Switching careers: from Designer to Data Scientist

 
Switching careers-.jpg
 

I have always had this curiosity about numbers and data, but there was also an eagerness to make them visually appealing and easier to understand. For seven years I have created Infographics and Data Visualizations for tech and marketing companies. It has been my passion to make numbers, trends and stats look beautiful and easy to understand.

But in 2018 this new job became popular, and there was a considerable noise around it: "DATA SCIENTIST."

It took about six months to make up my mind and decide between becoming a UX designer or a Data Scientist.

Data science won!

I chose data science because of my background in data visualization and storytelling.

The first step taken in this direction was to do research and see what data science is all about.

The second step was to look for data scientist and figure out what programs and skills they have so I can decide on what I want to learn.

I also took a look at job posts and made a list of skills and programs companies require.

What I did next was to look for classes that teach the basics in SQL, Python, NumPy/SciPy, Java, Statistics and interactive Data Visualization tools. I already know Exel, Data Visualization and I am familiar with coding.

Although I am planning to find a job that is more connected to data visualization, it is crucial to understand what it means to work with data and databases.

These are the places that I found the most useful in my journey:

1 Codecademy.com- This website offers different paths and great projects to help you practice. I am currently taking the Data Science path, which means they start with SQL . The rest of the course looks like this:

  • The Importance of Data and SQL Basics

  • SQL: Basics

  • SQL: Intermediate

  • Python Functions and Logic

  • Python Lists and Loops

  • Python Cumulative Project

  • Introduction to Statistics with NumPy

  • Hypothesis Testing with SciPy

  • Data Analysis with Pandas

  • Data Visualization

  • Visualization Cumulative Projects

  • Machine Learning: Supervised Learning 🤖

  • Machine Learning: Unsupervised Learning 🤖

2. Edx.org

3. Lynda.com- can also give you certifications for your Linkedin profile.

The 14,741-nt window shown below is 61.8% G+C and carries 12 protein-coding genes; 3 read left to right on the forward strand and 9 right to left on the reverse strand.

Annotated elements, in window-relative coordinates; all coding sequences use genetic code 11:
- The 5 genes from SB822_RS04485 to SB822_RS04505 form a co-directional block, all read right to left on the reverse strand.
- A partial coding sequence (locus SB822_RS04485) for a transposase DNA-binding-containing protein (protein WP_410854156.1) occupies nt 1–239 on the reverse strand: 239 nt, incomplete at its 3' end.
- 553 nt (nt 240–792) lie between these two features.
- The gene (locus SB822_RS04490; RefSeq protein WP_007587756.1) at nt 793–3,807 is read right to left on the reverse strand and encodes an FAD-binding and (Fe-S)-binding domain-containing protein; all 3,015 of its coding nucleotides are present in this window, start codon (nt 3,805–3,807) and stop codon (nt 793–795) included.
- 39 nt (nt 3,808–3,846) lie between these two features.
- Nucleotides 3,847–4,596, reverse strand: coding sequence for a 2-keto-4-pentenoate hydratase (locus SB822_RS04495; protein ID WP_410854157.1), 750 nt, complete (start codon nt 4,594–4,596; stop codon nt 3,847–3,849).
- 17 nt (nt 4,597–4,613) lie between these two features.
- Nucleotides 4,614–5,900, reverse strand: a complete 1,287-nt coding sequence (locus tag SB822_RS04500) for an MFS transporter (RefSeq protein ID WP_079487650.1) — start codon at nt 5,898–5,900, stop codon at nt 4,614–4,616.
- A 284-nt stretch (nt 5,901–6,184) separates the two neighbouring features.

As I am only a few months in this transition, I am still working as a graphic designer specialized in data visualization and infographics, but I try to study at least 2 hours a day and weekends.

I expected to be very hard, but so far I can keep up!

Why do I feel that my design experience can benefit data science?

Graphic Design in Data Visualization tools, such as Tableau, is vital because you still have to apply the correct settings and configurations to apply design principles.

Data is just "numbers" without a story, and this is where my Infographic experience will come in handy. Also, when presented to a less educated audience in the field, you need someone to show the complex information quickly and clearly so the main idea can be grasped in just a few seconds.

Design helps inform your audience by using the human visual system’s ability to see patterns and trends. In some cases, graphical elements such as text and typography are used on purpose to send a clear message.

Business intelligence expert Stephen Few sums up his disdain for the ornamental aspect of infographics: “When visualizations are used primarily for artistic purposes, they are not what we call data visualizations or infographics, which are terms that have been in use for a long time with particular meanings.”

David McCandless, on the other hand, describes his work differently: “I love taking all kinds of information – data, numbers, ideas, knowledge – and making them into images. When you visualize information in this way, you can start to see the patterns and connections that matter.”

Visualization can serve a great help to data as it can amplify the cognition of measure both the efficacy and reveal the integrity of that data.

But what the most important value an infographic designer can bring to data is storytelling. The ability to have a narrative makes data more human and relatable. People love stories; stories persuade, stories help us imagine.

Alberto Cairo, infographics professor and author of The Functional Art, put it like this: “So you’ve amassed terabytes of data. Now, tell a story . ”As another example, journalist Reg Chua described a particular compelling visualization: “It’s not simply a dump of data, but one designed – intended – to persuade.” The concept of persuasion regularly comes up as a recurring theme in discussions about the purpose of visualizations, especially infographics.

Data science has many branches, and data visualization is one. I am aiming for becoming a data science with visualization skills. I want to tell stories and make data pretty.

Graphic design is a problem-solving career. Graphic designers know how to solve client's problems and they know design principals that will make a difference in how data is presented and consumed.

Designers know that people forget 90% of the information we see in a day.

Knowing design principals like high contrast, signalling colours, interactivity, using the magic number of objects and how to steer focus can create the empathy that leads to storytelling.

I believe design is a great tool in data science and it can lead to more efficient processes, more leads, more insights and faster results.

What are your thoughts on data science?